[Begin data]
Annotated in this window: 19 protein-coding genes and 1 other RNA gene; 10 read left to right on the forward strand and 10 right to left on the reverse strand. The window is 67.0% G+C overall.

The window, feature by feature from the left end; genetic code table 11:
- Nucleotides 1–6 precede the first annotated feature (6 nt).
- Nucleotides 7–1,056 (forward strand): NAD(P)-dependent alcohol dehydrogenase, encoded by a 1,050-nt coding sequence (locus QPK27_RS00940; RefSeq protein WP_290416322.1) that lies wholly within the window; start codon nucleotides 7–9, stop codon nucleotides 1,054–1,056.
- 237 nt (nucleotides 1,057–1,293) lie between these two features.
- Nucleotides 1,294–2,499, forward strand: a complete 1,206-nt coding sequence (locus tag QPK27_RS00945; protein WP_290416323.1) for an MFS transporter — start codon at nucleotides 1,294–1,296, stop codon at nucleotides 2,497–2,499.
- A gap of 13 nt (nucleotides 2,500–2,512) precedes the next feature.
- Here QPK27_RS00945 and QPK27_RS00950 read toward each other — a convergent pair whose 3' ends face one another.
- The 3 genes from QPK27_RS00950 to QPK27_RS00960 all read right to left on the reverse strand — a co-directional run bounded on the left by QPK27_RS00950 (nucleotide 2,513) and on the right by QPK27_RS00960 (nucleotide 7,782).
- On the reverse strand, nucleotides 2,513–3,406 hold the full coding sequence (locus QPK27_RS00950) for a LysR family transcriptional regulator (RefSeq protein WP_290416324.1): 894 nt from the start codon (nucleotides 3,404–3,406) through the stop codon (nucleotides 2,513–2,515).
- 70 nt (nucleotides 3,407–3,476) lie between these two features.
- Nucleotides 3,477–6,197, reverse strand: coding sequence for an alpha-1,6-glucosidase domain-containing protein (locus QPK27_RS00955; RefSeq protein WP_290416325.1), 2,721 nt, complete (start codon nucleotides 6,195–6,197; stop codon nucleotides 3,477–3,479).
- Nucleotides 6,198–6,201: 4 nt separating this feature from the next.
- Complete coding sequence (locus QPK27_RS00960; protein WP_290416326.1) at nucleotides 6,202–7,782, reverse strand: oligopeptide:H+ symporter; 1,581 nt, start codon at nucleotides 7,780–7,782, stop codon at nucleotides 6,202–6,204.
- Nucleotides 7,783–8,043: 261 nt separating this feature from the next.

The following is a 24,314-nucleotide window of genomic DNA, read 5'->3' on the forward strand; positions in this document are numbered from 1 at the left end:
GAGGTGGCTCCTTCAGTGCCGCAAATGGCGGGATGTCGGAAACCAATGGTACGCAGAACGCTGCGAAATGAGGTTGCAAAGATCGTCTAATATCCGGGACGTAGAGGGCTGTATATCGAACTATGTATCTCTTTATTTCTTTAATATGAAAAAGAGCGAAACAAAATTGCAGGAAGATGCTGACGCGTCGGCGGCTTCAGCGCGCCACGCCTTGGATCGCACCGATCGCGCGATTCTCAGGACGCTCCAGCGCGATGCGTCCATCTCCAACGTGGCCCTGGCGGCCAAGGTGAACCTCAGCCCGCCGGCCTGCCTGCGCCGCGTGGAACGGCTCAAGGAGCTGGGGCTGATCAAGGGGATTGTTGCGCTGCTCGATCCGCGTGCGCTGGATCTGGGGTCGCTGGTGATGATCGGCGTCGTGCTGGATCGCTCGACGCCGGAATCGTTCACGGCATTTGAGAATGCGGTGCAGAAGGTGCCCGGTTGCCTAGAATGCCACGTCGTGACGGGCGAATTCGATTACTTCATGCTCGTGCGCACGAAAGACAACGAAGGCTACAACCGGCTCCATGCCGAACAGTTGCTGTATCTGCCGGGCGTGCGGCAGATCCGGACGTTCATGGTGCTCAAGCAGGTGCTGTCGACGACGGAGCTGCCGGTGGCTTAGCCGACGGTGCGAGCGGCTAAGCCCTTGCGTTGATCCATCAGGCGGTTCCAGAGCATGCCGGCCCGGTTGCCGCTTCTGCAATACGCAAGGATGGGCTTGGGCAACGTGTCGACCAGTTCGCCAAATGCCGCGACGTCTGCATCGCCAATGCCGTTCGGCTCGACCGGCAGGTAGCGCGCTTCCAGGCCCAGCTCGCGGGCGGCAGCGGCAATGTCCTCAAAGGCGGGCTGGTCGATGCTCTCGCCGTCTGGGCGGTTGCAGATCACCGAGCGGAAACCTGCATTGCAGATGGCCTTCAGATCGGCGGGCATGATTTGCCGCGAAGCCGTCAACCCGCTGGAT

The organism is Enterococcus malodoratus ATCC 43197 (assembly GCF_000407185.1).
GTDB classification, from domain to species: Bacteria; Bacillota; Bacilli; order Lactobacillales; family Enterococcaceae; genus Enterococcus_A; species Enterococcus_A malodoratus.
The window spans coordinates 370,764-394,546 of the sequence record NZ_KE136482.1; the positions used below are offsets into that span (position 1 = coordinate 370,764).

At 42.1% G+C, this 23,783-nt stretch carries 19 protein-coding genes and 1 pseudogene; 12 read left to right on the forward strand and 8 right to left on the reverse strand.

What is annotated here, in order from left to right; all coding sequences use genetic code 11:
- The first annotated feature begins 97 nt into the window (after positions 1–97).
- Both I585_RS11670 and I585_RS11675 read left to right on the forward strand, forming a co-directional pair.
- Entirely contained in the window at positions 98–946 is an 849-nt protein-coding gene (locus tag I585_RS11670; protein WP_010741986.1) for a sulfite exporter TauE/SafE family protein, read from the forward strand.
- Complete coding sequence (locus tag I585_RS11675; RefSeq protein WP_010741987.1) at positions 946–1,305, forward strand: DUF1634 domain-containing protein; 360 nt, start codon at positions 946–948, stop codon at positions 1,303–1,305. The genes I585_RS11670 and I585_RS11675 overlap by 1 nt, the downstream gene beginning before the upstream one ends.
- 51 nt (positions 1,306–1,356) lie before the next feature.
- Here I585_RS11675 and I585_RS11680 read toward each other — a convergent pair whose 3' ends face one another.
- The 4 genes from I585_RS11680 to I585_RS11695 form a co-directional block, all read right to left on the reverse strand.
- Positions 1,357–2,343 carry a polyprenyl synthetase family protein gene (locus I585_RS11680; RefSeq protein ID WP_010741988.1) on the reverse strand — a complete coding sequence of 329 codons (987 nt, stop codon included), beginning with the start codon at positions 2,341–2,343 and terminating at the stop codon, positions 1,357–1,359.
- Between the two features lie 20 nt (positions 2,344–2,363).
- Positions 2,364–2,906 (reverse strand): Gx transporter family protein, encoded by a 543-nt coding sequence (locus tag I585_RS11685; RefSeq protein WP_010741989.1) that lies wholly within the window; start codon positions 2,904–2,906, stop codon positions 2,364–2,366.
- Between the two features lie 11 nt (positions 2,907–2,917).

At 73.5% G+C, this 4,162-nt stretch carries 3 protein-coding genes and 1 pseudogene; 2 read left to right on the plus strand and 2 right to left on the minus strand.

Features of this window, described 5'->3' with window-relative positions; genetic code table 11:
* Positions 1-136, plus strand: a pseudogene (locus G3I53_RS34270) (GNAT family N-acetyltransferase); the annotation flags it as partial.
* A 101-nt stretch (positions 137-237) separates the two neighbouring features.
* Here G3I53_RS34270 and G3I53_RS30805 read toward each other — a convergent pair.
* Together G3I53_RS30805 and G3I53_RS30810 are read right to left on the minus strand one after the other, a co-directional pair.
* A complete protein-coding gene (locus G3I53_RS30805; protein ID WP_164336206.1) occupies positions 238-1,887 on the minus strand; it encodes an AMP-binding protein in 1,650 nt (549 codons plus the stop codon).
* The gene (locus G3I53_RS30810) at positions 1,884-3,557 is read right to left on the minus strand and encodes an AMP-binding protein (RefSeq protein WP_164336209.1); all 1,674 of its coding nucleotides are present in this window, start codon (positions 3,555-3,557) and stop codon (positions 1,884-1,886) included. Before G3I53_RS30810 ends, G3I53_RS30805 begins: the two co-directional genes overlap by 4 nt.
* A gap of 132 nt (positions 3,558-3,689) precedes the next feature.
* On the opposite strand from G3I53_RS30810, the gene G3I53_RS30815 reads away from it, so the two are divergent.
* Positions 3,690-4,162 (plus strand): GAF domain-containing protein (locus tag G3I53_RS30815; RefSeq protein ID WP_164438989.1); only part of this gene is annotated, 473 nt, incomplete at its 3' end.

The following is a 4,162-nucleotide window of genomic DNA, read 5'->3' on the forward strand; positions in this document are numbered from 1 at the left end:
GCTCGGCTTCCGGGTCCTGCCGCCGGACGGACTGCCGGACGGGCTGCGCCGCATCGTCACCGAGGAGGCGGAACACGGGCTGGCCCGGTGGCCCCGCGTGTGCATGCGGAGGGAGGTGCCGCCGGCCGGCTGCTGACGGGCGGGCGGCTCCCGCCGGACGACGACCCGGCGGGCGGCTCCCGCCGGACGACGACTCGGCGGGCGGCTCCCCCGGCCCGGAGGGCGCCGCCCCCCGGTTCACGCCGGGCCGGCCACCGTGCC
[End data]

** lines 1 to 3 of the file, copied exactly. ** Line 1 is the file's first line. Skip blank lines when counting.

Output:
Annotated in this window: 19 protein-coding genes and 1 other RNA gene; 10 read left to right on the forward strand and 10 right to left on the reverse strand. The window is 67.0% G+C overall.

The window, feature by feature from the left end; genetic code table 11:
- Nucleotides 1–6 precede the first annotated feature (6 nt).